Here are some ways to prepare for dates of significance related to a loved one’s unexpected death.
I vividly remember everything about June 11, 2018.
An early morning flight and a rush from the airport to work by 9:30 a.m. already meant the day would be a long one. I’ve done that many times before, but I can’t tell you those dates.
It is what happened at around 10:30 a.m., though, that made that specific date memorable for heartbreaking reasons.
What was going to be a quick glance at Facebook became a longer one: My stepmother posted that she couldn’t get in touch with her son, my stepbrother. The post was from a few hours prior, so I decided to take action and call him. After I got voicemail, I texted our half-sister something about having him call me when they reached him, if they hadn’t already. I was understandably a bit tired from the morning travels, so this event was a bit agitating. I knew my stepbrother had been struggling again with drug use. I wanted to scold him a little bit for making the family worry like that.
I never really thought to worry.
After a few minutes, my dad called me. That was one of the worst calls of my life. It wasn’t a particularly long one, and right when he started talking I knew what he was about to say.
Fast-forward to nearly four months into the future. On Oct. 1, Sebastien would’ve turned 22 years old. That was a difficult day for not just me but the entire family. Thanksgiving and Christmas will be tough, too. When June 11, 2019 rolls around, that’ll be rough as well.
Losing a friend or loved one unexpectedly — whether it was substance use or an accident — is difficult. The unexpected nature is part of why these deaths sting so much. On important dates such as holidays or anniversaries, the tragic events that took place can reverberate back in one’s mind. The memories undoubtedly surface, and the pain is a little sharper.
There are ways to prepare for dates of significance related to a loved one’s unexpected death. Following these steps for the grief that will resurface can help someone strengthen their relationships with others and their own mental health.
Communicate With People
Sometimes people might be afraid of opening up about the significance of a day. They might feel that reaching out to talk to a friend or loved one will be seen as attention-seeking. Talking about the struggles associated with that day can be too overwhelming for some.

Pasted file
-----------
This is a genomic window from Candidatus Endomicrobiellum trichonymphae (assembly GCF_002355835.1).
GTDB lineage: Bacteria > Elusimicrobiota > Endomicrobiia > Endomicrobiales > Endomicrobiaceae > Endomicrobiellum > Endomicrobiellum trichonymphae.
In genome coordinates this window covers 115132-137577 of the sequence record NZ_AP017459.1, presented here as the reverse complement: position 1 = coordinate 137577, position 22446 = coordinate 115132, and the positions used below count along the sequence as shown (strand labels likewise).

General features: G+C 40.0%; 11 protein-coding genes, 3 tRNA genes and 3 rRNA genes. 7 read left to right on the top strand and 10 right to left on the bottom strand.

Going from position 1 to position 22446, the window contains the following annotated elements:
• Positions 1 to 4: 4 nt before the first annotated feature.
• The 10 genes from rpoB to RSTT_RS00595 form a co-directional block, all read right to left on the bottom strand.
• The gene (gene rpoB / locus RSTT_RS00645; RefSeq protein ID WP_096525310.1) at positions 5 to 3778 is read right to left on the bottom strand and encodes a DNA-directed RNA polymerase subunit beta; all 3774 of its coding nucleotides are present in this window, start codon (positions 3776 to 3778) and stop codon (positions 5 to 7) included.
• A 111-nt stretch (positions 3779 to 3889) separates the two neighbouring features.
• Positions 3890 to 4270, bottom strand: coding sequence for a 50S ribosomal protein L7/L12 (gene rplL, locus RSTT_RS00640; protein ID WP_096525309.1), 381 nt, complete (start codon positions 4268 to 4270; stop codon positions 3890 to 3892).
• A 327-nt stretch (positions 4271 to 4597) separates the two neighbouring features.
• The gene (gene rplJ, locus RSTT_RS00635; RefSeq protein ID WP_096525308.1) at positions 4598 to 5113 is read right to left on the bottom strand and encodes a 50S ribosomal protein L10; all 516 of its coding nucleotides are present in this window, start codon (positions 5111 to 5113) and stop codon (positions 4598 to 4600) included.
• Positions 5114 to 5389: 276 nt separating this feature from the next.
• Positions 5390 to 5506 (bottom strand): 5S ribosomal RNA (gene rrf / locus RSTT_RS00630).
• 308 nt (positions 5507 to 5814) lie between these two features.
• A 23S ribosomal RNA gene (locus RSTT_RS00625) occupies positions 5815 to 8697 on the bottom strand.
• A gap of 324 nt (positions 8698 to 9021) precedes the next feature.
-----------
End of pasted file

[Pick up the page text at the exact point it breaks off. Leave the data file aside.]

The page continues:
An oft-used coping mechanism when a sorrow-filled anniversary occurs is to keep the pain internal and build up walls. Doing so can cause people to carry the burden of the day on their own. This tactic can be emotionally exhausting and also prevent people from receiving the attention and support that they might truly desire.
Talking about any negative feelings one might feel is important. Taking the step and making a point of talking to a friend or loved one about why the day holds significance can be therapeutic. Not only will communicating relieve some of the weight of the burden but it also allows for a loved one to show support and care, which can bring a sense of warmth and comfort.
Accept the Feelings Rather Than Fighting Them
Some people might try to shut themselves off from feeling any sadness due to the date. Doing so can cause people to shut themselves off from loved ones who are also affected by the day.
In many cases, the pain of an unexpected loss will be felt by more than one person. Anyone who knew the person who died will be suffering through similar sorrow. They could benefit from having someone else who understands the date’s importance to lean on for support. Rejecting the feelings can prevent someone from embracing the opportunity to help their loved ones.
Remember the Good Memories, Not Just the Ones That Hurt
The birthday of a deceased friend or family member — or the anniversary of their death — will be difficult every time. They are difficult because they are reminders of the fact that the person is no longer physically present. They aren’t available to talk with or make plans with. They won’t be around for future milestones: weddings, graduations, births and more.
However, these dates are also opportunities to remember a person’s life, including what made them special. There is potential for recalling cherished memories and sharing those with loved ones. Accepting the painful feelings and talking to people about them is also important on these dates. Dates of remembrance are also for reliving the good moments, too. Having that mixture can help people maintain a healthy emotional balance.
The Recovery Village aims to improve the quality of life for people struggling with substance use or mental health disorder with fact-based content about the nature of behavioral health conditions, treatment options and their related outcomes. We publish material that is researched, cited, edited and reviewed by licensed medical professionals. The information we provide is not intended to be a substitute for professional medical advice, diagnosis or treatment. It should not be used in place of the advice of your physician or other qualified healthcare providers.